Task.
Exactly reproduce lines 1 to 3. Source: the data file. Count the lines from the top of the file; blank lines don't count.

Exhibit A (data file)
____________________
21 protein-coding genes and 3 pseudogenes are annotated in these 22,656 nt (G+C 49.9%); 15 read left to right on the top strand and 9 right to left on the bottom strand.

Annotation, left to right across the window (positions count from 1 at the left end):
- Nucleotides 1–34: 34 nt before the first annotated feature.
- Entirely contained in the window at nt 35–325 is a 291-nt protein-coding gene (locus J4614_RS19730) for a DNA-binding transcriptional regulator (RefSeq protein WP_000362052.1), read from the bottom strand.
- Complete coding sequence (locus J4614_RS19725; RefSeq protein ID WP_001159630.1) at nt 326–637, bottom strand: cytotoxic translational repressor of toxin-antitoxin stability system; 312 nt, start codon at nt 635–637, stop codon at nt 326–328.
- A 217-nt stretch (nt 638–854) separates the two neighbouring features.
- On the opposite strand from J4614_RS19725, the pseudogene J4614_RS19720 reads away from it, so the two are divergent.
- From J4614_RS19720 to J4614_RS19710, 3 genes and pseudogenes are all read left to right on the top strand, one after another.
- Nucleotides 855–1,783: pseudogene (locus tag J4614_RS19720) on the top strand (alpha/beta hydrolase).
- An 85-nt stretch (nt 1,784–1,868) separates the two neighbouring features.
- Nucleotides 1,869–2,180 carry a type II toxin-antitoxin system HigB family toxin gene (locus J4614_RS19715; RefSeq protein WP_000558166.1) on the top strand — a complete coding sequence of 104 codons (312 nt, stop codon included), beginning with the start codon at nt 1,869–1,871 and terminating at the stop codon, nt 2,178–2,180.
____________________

21 protein-coding genes and 3 pseudogenes are annotated in these 22,656 nt (G+C 49.9%); 15 read left to right on the top strand and 9 right to left on the bottom strand.

Annotation, left to right across the window (positions count from 1 at the left end):
- Nucleotides 1–34: 34 nt before the first annotated feature.